The spiel continues. This isn’t expected to be a particularly strong draft, and by the time the Kings pick, there may already be two tiers of first round talent off the board. Nolan Patrick and Nico Hischier represent the top tier, followed by a group that could include Gabe Vilardi of OHL-Windsor, Cody Glass of WHL-Portland, Casey Middelstadt of USHS-Eden Prairie and Liiga-HIFK Miro Heiskanen amongst a few others. With the 11th pick, the Kings will be selecting from a pool that comes right after that 2-8 group and includes a number of interesting prospects, including Nick Suzuki, who was profiled yesterday. Again, with this draft, questions and imperfections arise earlier in players compared to those near the top of several previous drafts, and the range of players LA could select appears to be a touch broader than you might see in deeper draft years.
Elias Pettersson is among the highly touted European forwards near the top of many draft lists, and as an 18-year-old with a November birthday, he qualifies for the 2017 draft. He’s very creative and dangerous in the attacking zone and put up 19 goals and 41 points in 43 professional games in Sweden’s Allsvenskan. Sweden’s number two league, the Allsvenskan is a promotion and relegation-based pro league whose top teams are on the same level as the worst teams in the Swedish Hockey League, and Pettersson showed quite well without having yet grown into his 6-foot-2 frame. (Many observers note that Pettersson still has a long ways to go to bulk up and add size.)
McKeen Hockey noted that his 41 points as an under-19 player trailed only marks set by Patrik Berglund and William Karlsson in the history of the Allsvenskan and referenced his offensive creativity (click here to subscribe to McKeen’s Hockey):
He has impressive creativity both at top speed and from a passive position such as holding the slot during the power play. His decision making is remarkably well formed for his age level. While there is the occasional lapse, as when he eschews the simple play for something more on the fancy side, he still demonstrates amazing sense of the direction of the play and how to contribute to it. His passes are precise and lead to plus scoring chances at an above-average rate.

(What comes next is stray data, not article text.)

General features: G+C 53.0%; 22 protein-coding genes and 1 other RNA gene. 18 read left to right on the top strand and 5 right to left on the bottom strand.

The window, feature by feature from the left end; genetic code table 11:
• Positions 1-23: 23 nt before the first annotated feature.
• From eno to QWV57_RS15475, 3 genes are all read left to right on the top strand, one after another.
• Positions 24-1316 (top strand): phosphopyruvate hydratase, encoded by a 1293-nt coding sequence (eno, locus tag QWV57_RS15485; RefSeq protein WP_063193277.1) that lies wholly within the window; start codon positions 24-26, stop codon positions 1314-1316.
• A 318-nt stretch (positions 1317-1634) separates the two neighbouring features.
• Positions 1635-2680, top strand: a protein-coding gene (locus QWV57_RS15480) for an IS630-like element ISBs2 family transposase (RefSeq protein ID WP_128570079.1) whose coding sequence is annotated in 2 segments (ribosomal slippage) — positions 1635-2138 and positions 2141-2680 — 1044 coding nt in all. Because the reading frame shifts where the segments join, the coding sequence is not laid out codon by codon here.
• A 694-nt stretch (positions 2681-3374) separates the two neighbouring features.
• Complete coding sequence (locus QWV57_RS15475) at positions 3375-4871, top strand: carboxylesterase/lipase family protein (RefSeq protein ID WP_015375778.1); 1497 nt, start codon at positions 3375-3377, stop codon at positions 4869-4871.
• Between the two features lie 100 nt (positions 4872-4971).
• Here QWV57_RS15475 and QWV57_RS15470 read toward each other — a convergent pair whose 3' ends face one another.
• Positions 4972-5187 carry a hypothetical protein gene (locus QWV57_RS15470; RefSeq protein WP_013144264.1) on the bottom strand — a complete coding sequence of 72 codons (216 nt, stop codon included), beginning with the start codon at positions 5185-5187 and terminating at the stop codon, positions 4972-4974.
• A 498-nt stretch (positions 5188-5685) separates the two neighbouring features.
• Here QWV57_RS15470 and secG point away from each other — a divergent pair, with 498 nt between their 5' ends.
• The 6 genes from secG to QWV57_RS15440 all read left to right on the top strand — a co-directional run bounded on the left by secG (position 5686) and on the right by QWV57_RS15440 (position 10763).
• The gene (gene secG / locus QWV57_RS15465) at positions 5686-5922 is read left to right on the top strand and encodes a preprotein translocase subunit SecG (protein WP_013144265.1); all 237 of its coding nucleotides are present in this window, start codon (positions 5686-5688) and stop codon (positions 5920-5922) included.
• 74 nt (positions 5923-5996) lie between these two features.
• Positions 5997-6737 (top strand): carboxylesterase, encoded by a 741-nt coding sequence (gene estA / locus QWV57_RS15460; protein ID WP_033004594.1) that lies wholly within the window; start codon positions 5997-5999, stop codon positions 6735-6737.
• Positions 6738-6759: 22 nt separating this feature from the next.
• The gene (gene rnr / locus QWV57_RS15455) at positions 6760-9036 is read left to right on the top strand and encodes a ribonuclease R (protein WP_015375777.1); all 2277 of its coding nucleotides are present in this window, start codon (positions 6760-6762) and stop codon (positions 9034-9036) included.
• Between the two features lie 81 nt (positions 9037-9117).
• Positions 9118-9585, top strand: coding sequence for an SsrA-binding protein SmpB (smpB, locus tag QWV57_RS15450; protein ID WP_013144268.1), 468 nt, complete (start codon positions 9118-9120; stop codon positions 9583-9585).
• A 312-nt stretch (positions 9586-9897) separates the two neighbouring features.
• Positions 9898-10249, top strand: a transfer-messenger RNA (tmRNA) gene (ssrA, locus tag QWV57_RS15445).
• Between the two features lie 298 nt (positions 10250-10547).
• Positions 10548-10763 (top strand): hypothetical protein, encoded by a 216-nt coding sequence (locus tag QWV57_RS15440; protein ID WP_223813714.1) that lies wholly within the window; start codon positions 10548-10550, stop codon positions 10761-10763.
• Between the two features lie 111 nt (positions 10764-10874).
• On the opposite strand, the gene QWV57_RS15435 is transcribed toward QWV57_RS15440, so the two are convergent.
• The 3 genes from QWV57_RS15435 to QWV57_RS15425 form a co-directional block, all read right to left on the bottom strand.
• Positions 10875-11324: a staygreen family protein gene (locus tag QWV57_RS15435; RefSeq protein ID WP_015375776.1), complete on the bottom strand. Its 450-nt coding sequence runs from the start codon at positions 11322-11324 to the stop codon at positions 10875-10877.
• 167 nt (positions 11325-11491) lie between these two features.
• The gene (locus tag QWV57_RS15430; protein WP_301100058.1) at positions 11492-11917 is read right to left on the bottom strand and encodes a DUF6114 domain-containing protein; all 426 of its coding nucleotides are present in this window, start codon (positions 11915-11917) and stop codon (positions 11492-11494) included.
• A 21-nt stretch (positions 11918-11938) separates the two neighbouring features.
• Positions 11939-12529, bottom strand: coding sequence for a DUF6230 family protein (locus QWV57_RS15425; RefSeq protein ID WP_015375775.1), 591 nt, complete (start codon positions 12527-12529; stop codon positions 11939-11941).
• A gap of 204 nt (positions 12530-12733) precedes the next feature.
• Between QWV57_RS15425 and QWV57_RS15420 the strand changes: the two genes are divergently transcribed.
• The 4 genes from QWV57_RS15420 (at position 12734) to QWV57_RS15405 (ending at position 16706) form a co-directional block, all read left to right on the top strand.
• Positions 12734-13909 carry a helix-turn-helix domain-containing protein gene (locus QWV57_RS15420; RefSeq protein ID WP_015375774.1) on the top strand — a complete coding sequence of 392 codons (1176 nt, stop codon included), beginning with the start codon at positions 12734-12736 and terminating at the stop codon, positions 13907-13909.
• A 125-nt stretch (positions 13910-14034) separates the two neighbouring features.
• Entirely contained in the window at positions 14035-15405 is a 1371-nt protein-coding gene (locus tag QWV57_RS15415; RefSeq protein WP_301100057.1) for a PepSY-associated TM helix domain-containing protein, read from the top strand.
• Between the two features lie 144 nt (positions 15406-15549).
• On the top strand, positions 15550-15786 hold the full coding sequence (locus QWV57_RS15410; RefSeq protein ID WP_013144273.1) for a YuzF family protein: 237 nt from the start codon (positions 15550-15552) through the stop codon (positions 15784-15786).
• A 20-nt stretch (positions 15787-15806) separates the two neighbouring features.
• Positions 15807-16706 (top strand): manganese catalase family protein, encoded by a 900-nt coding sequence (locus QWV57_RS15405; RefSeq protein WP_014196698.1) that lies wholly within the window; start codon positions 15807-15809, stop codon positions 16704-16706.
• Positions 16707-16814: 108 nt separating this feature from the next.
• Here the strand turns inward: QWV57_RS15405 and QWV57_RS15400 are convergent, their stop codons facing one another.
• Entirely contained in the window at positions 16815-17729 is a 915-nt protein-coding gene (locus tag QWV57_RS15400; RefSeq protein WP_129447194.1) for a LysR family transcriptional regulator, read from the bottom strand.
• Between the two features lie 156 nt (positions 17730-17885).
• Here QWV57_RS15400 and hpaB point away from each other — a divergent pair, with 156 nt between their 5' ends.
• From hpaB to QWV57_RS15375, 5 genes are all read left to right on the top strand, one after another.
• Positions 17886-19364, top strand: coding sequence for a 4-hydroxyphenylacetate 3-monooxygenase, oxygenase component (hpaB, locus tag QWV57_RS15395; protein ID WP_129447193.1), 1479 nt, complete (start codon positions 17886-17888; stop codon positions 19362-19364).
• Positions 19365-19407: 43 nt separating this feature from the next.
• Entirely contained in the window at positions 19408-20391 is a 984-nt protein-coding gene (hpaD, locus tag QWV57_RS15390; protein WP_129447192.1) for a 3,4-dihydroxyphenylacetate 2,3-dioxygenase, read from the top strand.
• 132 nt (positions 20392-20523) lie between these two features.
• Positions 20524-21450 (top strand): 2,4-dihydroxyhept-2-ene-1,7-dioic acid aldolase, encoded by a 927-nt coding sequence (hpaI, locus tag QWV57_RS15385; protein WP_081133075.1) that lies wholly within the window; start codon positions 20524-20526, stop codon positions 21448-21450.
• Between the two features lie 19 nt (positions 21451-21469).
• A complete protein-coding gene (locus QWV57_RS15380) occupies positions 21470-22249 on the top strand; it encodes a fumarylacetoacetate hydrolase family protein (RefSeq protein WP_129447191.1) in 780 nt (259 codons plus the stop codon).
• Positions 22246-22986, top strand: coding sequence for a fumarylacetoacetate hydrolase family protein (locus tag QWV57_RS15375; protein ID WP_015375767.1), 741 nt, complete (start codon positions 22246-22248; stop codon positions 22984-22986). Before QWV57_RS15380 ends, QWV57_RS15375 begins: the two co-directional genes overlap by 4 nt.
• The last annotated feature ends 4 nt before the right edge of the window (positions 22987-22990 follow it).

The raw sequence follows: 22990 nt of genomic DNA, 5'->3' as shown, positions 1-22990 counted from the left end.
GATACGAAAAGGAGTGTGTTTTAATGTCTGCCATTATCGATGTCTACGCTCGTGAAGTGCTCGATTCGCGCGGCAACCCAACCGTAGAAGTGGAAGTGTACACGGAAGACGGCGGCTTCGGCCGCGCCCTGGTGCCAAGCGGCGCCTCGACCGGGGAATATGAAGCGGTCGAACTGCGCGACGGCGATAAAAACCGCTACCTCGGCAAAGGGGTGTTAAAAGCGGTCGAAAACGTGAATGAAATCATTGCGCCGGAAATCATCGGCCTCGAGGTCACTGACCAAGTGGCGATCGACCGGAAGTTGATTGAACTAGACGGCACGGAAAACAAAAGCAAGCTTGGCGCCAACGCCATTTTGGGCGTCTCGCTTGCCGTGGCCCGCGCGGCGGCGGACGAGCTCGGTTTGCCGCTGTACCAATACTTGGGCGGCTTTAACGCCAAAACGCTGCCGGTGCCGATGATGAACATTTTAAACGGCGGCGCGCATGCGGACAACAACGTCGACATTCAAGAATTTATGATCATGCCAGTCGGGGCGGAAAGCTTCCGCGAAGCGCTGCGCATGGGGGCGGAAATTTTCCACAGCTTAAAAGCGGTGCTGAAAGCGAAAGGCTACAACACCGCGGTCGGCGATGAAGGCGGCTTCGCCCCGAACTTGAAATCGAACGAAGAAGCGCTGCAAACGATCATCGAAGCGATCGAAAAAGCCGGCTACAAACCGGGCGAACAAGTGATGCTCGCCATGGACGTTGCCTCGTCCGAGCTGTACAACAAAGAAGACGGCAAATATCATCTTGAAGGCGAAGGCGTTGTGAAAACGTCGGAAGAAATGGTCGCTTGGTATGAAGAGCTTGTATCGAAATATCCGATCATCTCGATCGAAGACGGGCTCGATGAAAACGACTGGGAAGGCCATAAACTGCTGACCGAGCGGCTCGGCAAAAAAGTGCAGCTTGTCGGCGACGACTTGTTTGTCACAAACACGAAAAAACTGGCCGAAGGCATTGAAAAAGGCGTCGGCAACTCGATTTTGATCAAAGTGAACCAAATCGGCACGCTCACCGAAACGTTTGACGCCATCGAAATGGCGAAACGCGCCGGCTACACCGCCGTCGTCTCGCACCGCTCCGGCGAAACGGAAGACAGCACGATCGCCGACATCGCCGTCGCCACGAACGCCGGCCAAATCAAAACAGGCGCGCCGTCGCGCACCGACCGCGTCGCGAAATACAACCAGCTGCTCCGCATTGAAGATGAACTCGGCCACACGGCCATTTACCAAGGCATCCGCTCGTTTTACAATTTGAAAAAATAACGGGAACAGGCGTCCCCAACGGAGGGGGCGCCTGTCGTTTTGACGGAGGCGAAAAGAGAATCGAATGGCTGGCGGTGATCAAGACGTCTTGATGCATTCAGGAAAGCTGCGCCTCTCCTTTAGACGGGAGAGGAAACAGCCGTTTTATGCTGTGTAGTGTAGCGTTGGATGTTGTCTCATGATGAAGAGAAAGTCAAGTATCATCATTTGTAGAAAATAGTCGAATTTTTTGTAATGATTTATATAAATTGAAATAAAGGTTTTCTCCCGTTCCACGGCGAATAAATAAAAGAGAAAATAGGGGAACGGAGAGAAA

He also is a very responsible teammate, backchecking well and reading his opponents when he is on the other side of the puck. His shooting ability is not to the level of his puck play, but is still a plus tool. His slapshot, not much of a weapon, brings the grade down a notch, but the wrist shot can be lethal, ensuring that he still gets high marks here. All shots are very accurate and he can hit the net from tight, awkward angles. While more of a natural playmaker, he has proven that he can also score goals.
He’ll join a traditionally strong Vaxjo team one year after his brother, Emil, a 2013 sixth round Nashville draft pick, played for the Lakers. While Emil is expected to earn a spot on the AHL’s Milwaukee Admirals this coming season, Elias has inked a three-year contract with Vaxjo, a team that has emerged as one of the SHL’s strongest, and will be expected to absorb a large role at the upcoming World Junior Championship, where he’ll feature prominently as a 19-year-old. To this point, he’s posted one assist in six WJC games and one goal and eight points in seven World U-18 Championship games.